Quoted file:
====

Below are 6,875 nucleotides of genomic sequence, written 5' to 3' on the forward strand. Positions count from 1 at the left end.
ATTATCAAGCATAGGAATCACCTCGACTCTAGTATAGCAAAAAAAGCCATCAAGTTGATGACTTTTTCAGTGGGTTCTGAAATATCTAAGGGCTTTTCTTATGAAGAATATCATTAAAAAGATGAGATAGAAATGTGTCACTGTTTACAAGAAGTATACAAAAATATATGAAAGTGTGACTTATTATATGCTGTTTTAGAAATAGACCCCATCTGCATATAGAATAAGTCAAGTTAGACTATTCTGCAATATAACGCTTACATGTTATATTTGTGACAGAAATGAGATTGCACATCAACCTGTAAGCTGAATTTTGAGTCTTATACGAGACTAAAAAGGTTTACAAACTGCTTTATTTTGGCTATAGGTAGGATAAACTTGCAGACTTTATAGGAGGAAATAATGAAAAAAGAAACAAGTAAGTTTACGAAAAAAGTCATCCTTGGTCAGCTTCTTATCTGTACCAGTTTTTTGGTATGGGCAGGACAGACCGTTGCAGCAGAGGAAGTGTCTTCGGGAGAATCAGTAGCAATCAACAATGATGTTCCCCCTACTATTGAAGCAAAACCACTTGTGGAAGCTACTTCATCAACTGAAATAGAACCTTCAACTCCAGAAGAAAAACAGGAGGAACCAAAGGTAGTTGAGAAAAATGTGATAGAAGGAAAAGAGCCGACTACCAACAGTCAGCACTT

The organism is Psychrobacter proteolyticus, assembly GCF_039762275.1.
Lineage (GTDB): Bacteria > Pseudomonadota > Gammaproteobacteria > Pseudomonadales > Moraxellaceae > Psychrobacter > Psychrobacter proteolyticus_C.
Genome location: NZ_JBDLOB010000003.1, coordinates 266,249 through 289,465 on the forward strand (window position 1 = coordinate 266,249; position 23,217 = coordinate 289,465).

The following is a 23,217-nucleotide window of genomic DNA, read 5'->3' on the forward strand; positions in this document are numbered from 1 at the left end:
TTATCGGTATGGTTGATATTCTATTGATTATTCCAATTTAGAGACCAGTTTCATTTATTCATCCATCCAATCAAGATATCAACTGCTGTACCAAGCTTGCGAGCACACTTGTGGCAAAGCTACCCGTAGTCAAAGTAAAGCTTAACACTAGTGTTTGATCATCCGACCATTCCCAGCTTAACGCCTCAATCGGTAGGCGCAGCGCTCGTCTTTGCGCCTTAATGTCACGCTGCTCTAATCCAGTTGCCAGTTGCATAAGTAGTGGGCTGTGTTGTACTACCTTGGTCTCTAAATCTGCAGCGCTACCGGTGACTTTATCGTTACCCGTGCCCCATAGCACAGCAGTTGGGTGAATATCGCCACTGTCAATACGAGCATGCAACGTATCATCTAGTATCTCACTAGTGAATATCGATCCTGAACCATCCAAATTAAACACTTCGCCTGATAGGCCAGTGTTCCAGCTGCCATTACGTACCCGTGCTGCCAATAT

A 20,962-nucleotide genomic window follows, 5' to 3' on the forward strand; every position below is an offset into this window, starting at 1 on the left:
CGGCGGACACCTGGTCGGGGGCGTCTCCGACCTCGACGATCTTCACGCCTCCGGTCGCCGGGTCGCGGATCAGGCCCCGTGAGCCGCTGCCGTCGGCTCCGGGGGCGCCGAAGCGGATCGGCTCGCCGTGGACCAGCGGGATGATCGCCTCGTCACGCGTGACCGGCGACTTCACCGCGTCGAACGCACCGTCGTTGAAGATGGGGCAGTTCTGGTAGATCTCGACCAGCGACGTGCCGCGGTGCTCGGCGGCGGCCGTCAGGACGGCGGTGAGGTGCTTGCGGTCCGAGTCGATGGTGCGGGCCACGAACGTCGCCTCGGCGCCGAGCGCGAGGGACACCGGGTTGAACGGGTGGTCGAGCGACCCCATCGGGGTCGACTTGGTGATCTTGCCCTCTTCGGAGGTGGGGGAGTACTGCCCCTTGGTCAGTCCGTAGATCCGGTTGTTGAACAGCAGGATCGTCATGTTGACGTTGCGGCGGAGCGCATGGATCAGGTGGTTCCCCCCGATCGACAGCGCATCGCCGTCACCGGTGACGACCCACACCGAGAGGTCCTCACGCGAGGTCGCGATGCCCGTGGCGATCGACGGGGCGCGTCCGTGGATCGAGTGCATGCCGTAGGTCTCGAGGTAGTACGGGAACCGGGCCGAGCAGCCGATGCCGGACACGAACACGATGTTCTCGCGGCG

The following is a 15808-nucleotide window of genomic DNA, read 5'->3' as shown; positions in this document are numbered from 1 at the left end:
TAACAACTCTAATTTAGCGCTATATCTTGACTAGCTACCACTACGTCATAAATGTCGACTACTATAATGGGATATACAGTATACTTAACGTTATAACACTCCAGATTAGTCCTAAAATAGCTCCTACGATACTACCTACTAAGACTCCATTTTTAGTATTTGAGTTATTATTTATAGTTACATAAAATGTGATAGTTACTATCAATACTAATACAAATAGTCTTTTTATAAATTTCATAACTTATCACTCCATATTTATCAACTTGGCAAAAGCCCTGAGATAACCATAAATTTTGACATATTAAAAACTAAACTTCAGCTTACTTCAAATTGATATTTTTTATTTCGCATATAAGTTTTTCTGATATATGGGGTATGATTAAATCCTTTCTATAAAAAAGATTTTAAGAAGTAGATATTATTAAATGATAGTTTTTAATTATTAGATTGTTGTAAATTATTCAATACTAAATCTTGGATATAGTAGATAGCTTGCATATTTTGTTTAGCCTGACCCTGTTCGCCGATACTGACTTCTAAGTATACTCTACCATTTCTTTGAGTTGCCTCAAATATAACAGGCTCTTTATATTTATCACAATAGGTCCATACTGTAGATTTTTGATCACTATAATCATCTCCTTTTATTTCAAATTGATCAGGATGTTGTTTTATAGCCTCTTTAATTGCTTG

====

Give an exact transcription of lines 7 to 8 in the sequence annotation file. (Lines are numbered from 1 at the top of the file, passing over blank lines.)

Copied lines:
TTATCGGTATGGTTGATATTCTATTGATTATTCCAATTTAGAGACCAGTTTCATTTATTCATCCATCCAATCAAGATATCAACTGCTGTACCAAGCTTGCGAGCACACTTGTGGCAAAGCTACCCGTAGTCAAAGTAAAGCTTAACACTAGTGTTTGATCATCCGACCATTCCCAGCTTAACGCCTCAATCGGTAGGCGCAGCGCTCGTCTTTGCGCCTTAATGTCACGCTGCTCTAATCCAGTTGCCAGTTGCATAAGTAGTGGGCTGTGTTGTACTACCTTGGTCTCTAAATCTGCAGCGCTACCGGTGACTTTATCGTTACCCGTGCCCCATAGCACAGCAGTTGGGTGAATATCGCCACTGTCAATACGAGCATGCAACGTATCATCTAGTATCTCACTAGTGAATATCGATCCTGAACCATCCAAATTAAACACTTCGCCTGATAGGCCAGTGTTCCAGCTGCCATTACGTACCCGTGCTGCCAATAT

A 20,962-nucleotide genomic window follows, 5' to 3' on the forward strand; every position below is an offset into this window, starting at 1 on the left: